The last device is the use of the flashback technique. I believe, Morrison uses this device most effectively. It allows the reader to see what events helped build up to the present events, and shows the reader what happened to the characters in the past. When the author flashes to the past it gives the reader a better idea of what is going on. As well as informing the reader why the characters act the way they do and react to certain situations in a specific manner. “…a …woman holding a blood – soaked child to her chest with one hand…” (pg 149) This describes the scene when he killed Beloved because she loved her and didn’t want her to go through the horrors of slavery. Another example is when Sethe reminisced about Sweet Home with Paul D, which usually upset Denver because those stories did not involve her.
“Sethe was thirteen when she came to Sweet Home… the five Sweet Home men… let the iron-eyed girl be, so she could choose… It took her a year to choose — a long, tough year… The restraint they had exercised possible only because they were Sweet Home men… She chose Halle and for their first bedding she sewed herself a dress on the sly.” (pg 10, 11) “Denver sat down … there was nowhere else to gracefully go. They were a twosome, saying ‘Your daddy’ and ‘Sweet Home’ in a way that made it clear both belonged to them and not to her. That her own father’s absence was not hers.” (pg 13) In the first quote, Sethe and Paul D are recalling when Sethe first arrived at Sweet Home, and finally, after a year, she chose Halle as her husband. The second quote, Denver is jealous of the relationship between Paul D and Sethe because nobody ever came to the house to visit; it had always been just the two of them. Also, most of the stories involving Sweet Home, except her birth, had nothing to do with her, so she didn’t like to hear about them.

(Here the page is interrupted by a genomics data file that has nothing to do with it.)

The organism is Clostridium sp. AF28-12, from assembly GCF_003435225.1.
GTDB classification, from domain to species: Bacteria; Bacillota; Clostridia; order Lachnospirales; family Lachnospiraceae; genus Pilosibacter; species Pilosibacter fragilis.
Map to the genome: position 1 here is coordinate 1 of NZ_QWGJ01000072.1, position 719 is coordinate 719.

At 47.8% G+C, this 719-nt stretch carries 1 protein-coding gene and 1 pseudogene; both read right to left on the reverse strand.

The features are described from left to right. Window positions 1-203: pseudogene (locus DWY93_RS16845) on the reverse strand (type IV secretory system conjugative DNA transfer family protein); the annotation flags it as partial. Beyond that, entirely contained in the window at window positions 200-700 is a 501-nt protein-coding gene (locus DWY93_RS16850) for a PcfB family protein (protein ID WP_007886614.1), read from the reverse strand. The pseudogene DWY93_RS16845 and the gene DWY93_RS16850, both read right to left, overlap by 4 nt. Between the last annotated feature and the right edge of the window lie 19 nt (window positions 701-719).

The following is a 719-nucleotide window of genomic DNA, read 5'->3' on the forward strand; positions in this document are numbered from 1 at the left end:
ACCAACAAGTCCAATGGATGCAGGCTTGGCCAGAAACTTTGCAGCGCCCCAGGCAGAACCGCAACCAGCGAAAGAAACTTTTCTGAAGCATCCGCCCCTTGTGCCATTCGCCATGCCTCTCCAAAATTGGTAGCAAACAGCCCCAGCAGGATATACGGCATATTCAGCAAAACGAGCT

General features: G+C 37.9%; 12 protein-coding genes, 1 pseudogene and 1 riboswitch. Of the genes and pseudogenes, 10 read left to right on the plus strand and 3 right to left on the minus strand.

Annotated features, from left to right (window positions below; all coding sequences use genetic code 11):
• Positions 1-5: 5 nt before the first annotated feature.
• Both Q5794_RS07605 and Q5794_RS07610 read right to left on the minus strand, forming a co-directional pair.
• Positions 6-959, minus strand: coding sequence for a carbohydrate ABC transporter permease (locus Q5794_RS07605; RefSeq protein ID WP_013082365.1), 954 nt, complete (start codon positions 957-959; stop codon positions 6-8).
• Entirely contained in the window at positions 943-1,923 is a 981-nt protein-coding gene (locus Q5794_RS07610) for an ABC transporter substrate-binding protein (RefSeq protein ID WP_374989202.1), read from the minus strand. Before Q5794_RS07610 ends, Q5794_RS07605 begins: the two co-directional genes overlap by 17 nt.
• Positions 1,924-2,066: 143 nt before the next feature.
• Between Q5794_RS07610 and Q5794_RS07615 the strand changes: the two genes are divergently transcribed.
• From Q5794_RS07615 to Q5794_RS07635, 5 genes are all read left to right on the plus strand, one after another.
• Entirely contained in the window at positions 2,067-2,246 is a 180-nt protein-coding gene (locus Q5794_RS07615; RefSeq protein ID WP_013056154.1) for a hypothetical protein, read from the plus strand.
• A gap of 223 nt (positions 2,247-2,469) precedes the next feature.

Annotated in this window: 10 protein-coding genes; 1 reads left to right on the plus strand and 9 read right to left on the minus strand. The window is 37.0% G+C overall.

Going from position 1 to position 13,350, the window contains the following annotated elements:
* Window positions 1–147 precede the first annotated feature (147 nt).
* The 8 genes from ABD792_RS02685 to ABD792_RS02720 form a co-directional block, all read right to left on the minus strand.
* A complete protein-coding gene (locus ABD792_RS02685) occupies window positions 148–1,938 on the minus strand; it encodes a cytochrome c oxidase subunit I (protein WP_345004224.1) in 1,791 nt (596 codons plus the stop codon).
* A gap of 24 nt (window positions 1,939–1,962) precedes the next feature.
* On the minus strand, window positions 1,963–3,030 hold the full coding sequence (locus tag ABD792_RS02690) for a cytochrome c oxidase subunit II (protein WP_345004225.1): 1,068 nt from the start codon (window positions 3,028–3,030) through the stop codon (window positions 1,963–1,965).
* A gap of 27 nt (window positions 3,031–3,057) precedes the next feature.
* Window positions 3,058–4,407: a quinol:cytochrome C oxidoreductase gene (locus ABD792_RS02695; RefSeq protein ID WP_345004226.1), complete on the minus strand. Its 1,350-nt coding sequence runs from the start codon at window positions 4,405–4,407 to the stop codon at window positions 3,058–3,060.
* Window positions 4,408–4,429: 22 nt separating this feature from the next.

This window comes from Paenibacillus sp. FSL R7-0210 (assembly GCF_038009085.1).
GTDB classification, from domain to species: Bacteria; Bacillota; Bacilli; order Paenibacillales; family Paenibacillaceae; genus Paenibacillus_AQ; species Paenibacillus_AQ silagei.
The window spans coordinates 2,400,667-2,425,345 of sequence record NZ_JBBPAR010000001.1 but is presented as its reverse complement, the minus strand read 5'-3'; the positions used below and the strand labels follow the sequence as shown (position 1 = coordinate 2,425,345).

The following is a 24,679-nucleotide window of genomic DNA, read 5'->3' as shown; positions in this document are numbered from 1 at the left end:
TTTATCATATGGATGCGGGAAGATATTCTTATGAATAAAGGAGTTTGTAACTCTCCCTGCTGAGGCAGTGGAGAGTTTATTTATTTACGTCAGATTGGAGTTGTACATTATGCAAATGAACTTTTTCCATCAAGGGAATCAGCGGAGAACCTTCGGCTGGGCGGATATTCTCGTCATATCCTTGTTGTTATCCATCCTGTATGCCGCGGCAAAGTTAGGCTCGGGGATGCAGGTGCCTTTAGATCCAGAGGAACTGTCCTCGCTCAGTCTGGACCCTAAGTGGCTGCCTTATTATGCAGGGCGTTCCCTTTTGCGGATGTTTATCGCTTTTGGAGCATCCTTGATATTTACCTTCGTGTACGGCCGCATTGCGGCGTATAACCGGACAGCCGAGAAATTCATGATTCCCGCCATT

In conclusion, Toni Morrison uses many different devices to control how her reader responds to the characters and events surrounding them, such as, syntax which is linked to stream of consciousness narration), point of view, and the flashback technique. All of these devices help the reader form and justify opinions about the characters and the events they go through. Morrison’s most effective device was the flashback technique, and the chapter without punctuation. The flashback technique gave the reader an idea of what happened to the characters in the past so they could formulate ideas as to why the character acts a certain way. The chapter without punctuation allows the reader to actually read the characters thoughts, even though they don’t make very much sense at first. It allows the reader to identify with the characters thoughts by making the character’s thoughts their own.